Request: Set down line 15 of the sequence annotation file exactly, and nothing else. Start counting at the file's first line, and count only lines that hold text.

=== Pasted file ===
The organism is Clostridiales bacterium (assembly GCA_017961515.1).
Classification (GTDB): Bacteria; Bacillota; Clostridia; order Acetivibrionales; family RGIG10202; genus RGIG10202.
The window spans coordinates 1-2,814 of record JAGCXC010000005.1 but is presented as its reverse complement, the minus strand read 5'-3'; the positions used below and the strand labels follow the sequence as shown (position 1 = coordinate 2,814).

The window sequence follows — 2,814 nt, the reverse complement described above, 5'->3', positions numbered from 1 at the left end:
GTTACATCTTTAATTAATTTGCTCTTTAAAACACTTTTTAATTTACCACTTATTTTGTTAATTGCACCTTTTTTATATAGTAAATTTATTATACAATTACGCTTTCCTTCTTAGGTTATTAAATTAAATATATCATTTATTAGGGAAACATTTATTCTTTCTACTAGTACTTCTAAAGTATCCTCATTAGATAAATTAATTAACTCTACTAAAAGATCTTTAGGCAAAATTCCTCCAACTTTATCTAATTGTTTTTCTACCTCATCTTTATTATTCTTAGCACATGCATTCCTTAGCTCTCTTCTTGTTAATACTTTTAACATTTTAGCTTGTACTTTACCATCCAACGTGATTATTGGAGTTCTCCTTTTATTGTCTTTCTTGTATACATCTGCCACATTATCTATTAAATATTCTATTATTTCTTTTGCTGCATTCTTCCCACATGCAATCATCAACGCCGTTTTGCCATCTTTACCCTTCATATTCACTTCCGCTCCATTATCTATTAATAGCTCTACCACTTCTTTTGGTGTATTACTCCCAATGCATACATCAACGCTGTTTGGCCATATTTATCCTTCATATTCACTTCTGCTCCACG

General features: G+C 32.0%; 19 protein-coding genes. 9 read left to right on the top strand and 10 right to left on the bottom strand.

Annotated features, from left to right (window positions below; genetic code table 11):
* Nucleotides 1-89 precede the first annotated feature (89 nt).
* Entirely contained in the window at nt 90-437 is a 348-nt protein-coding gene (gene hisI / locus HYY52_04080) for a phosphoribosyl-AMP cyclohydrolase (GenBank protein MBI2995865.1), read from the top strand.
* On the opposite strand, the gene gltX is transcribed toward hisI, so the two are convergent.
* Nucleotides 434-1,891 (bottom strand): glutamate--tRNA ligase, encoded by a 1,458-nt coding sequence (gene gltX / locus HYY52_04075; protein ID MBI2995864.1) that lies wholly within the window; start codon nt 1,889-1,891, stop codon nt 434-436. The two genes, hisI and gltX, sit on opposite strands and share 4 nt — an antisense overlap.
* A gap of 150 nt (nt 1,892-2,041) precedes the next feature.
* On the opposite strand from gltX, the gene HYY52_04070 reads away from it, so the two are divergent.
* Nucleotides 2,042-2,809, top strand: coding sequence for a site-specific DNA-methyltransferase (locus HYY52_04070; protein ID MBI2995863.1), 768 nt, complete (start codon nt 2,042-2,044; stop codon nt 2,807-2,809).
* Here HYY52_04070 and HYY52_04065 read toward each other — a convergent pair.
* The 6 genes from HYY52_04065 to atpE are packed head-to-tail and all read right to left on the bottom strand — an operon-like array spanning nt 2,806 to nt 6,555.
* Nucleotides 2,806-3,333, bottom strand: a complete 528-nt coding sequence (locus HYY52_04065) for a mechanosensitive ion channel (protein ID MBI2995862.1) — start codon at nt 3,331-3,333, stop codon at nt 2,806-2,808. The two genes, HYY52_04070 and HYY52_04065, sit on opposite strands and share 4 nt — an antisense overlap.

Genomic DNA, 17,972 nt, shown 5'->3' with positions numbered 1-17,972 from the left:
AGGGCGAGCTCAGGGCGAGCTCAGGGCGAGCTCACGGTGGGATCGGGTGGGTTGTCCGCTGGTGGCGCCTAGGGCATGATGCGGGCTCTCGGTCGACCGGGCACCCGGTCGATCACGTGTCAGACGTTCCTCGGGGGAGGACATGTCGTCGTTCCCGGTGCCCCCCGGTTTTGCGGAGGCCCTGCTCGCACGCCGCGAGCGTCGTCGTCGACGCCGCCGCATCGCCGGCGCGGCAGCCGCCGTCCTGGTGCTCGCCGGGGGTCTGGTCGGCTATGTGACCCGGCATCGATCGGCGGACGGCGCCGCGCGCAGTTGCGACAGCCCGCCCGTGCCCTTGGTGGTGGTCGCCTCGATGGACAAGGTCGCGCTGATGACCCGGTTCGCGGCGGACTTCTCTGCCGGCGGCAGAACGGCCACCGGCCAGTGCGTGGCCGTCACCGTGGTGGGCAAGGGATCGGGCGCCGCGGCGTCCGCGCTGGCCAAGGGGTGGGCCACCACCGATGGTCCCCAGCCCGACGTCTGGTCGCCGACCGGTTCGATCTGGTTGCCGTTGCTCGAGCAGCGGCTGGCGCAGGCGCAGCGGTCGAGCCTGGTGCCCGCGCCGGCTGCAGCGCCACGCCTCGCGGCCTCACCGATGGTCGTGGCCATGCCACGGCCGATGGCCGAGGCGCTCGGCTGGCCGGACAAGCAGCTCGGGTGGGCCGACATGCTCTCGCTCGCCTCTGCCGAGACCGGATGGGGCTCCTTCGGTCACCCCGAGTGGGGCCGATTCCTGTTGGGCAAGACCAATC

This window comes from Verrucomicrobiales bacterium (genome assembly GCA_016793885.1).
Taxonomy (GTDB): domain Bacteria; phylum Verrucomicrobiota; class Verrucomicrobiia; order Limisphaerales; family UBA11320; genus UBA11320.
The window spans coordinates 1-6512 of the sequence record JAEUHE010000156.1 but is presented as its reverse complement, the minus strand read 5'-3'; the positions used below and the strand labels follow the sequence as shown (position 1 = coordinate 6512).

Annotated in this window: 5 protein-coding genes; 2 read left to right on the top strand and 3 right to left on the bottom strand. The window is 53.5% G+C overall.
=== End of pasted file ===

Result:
* Here HYY52_04070 and HYY52_04065 read toward each other — a convergent pair.